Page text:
Peter Kiewit Institute external review identifies challenges, opportunities for enhanced success
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An external review of the University of Nebraska’s Peter Kiewit Institute has concluded that while PKI has achieved success in meeting the educational and research needs of Omaha and Nebraska, its full potential has not yet been realized. The review recommends a number of actions – including additional strategic planning, improvements to PKI’s organizational structure, development of specific benchmarks for success, more collaboration among relevant faculty and administrators, and increased investments – that could bring the Peter Kiewit Institute to the next level of excellence.

“The Peter Kiewit Institute is a very important part of the University of Nebraska and we are fully committed to its success," NU President James B. Milliken said. “PKI’s executive director and the deans of engineering and information science and technology have aggressive plans for enrollment and research growth that will be tremendously beneficial to businesses in Omaha and throughout Nebraska. We have much work ahead, but I am confident that in the future the Peter Kiewit Institute will be doing even more to provide the education, research and outreach that Omaha and Nebraska need."

Established in 1997, the Peter Kiewit Institute combines UNL’s College of Engineering and UNO’s College of Information Science & Technology to provide students with an innovative education. The institute is home to nearly 2,000 students, with plans for significant growth in the coming years.

The review of PKI was conducted in May at Milliken’s request. It was led by Peter Freeman, emeritus dean and professor at Georgia Tech College of Computing, and Don Giddens, emeritus dean and professor in the Wallace H. Coulter Department of Biomedical Engineering at the Georgia Institute of Technology and former dean of engineering at Johns Hopkins University. Freeman also was a co-author of a 2007 review of the Peter Kiewit Institute and was one of several external experts consulted prior to the creation of the institute.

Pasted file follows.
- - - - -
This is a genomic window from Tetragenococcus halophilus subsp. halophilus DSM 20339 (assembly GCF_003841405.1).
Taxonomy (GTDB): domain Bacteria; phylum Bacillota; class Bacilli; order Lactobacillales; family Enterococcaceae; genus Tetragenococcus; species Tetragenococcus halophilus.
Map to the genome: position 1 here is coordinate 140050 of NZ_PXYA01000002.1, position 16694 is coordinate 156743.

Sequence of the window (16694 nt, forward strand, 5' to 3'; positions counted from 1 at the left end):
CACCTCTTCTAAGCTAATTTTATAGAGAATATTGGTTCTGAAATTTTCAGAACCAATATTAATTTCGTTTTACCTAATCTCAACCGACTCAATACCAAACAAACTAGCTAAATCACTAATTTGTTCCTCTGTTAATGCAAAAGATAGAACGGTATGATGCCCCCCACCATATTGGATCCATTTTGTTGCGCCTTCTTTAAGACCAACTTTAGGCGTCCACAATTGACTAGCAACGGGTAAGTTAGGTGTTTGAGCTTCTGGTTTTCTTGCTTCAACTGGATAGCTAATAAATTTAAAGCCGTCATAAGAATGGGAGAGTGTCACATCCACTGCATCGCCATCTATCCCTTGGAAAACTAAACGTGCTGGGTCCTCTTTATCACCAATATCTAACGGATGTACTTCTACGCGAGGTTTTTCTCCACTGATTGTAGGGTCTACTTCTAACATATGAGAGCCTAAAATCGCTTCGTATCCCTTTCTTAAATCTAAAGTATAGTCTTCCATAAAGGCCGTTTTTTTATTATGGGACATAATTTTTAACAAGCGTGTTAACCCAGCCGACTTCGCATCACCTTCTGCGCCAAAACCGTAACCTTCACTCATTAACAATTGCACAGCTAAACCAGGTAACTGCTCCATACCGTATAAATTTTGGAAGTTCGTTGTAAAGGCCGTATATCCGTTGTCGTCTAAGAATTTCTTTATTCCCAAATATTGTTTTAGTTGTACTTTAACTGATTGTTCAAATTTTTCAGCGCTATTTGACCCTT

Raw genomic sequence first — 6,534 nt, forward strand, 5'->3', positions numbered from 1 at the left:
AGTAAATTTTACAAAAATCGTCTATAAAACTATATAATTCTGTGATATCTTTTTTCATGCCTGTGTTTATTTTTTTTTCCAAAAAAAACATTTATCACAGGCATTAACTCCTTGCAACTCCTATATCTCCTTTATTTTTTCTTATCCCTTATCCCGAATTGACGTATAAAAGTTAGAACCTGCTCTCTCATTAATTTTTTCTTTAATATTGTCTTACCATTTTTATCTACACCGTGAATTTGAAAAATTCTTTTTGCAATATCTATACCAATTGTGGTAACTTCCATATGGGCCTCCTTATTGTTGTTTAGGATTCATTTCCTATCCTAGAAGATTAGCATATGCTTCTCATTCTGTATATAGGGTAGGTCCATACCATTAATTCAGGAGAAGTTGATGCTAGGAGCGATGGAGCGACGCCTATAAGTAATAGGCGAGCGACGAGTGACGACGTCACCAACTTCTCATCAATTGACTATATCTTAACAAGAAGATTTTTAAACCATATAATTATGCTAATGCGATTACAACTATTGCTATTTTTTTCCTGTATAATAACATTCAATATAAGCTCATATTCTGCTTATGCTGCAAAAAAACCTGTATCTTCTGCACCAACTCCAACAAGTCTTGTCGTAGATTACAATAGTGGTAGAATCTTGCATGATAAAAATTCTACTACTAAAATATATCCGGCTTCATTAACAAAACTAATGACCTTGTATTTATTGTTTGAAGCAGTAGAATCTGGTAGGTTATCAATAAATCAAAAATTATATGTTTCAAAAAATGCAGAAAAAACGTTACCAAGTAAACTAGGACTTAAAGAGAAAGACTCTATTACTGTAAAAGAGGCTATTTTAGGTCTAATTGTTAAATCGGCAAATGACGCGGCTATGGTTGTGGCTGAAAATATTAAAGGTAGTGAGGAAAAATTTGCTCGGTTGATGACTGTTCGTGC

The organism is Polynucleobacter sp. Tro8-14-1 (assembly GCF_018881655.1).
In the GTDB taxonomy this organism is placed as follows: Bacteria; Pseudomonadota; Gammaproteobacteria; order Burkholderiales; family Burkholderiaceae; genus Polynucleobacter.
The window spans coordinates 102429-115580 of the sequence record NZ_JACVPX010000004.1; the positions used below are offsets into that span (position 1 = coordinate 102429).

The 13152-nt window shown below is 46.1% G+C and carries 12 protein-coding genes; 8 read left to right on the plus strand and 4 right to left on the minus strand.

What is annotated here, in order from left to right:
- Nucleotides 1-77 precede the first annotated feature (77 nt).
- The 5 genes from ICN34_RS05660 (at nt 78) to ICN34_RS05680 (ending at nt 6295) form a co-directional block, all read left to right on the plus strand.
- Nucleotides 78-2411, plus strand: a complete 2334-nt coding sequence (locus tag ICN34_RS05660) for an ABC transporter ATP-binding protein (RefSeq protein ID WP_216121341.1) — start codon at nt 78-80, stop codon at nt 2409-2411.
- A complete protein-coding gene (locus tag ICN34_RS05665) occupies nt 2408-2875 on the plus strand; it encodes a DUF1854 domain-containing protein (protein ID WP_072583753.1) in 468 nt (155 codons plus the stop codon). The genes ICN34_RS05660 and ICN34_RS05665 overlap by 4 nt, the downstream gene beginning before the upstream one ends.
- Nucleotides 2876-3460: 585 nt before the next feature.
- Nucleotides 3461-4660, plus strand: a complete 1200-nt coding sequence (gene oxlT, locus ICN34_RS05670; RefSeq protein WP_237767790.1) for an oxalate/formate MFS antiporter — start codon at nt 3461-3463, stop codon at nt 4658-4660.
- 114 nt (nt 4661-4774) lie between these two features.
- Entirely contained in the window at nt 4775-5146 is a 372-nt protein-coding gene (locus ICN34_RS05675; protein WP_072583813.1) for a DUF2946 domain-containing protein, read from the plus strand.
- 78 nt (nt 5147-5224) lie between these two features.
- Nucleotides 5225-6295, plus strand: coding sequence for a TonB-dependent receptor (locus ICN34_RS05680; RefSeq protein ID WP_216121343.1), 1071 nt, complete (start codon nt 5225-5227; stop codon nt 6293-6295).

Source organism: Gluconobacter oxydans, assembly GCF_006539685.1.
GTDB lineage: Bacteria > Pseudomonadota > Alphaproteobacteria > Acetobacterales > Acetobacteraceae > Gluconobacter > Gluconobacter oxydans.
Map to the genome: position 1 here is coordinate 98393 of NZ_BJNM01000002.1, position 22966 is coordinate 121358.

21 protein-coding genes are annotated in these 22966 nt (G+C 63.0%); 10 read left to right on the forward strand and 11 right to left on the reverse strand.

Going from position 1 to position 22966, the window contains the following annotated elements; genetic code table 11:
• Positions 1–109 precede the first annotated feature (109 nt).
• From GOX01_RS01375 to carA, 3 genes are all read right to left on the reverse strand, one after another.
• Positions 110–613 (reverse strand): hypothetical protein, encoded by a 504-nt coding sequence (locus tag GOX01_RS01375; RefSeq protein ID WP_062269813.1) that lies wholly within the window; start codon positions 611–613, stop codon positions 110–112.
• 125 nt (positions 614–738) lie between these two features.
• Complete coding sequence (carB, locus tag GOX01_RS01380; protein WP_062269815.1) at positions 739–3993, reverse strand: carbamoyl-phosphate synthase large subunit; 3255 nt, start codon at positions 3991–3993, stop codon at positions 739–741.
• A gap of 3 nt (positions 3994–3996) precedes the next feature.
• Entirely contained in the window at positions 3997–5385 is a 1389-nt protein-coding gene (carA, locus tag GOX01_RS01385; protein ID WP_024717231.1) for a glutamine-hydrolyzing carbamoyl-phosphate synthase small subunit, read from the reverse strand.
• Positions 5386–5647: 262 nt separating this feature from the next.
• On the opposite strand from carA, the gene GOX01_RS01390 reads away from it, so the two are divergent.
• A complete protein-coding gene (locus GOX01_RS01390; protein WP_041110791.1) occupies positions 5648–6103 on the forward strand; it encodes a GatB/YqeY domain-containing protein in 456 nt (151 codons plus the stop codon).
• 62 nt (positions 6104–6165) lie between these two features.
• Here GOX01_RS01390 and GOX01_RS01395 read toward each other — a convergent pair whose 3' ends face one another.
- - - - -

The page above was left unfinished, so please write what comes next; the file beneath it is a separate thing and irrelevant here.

For the 2013 review, Freeman and Giddens interviewed 20 people, including Milliken, members of the Board of Regents, chancellors and deans with a stake in PKI, Omaha business leaders and others.

Freeman and Giddens found that the institute has made “modest progress" since the 2007 review and that while PKI’s growth in enrollment and research activity has been positive for Omaha and Nebraska, it has been unable to realize its full potential because of structural issues, lack of clarity about metrics for success, lack of collaboration, a shortage of fiscal resources and other challenges.

Among Freeman and Giddens’ recommendations:

  • An immediate “reset" in order to articulate PKI’s specific objectives, replenish resources and refresh the expectations of stakeholders within and outside of the university.

  • A review of PKI’s organizational structure aimed at ensuring that the leadership of UNO, UNL and the institute all have a stake in, and responsibility for, the success of the institute.

  • Development of a coherent vision and mission for PKI, including specific metrics – such as the number of graduates produced each year – by which the institute can measure its progress.

  • Improved synergy among the administrators and faculty involved in PKI, including improved coordination of research activities.

  • Continued commitment by UNO to leveraging PKI to expand its campus and orient its programs to the future needs of Omaha and Nebraska; and potentially enhanced support and expansion of the College of Information Science & Technology.

  • Additional strategic planning by both the College of Engineering and College of Information Science & Technology with particular attention to taking advantage of the opportunities presented by PKI.

  • Increased investments so the institute can expand its research activity, external relations and other initiatives.

  • Enhancing investment in the College of Engineering – which has ambitious plans to expand its presence in Omaha – to best meet the needs of the state.

Freeman and Giddens conclude that the Peter Kiewit Institute is an important economic driver for Omaha and Nebraska and that its mission holds true: "The future of PKI is still bright and a path forward seems evident."

Regent Bob Whitehouse, chair of the Board’s Academic Affairs Committee, said: “This review process has been very useful for the Academic Affairs Committee and I thank Dr. Freeman and Dr. Giddens for their insight. The Board is fully supportive of the work of the Peter Kiewit Institute and we will continue to monitor its performance to make sure that appropriate investments are made and benchmarks are established and met."

Whitehouse said the chancellors of UNL and UNO will lead the development of a report addressing the key challenges identified in Freeman and Giddens’ review. The report will be presented to Milliken and the Academic Affairs Committee within 90 days.

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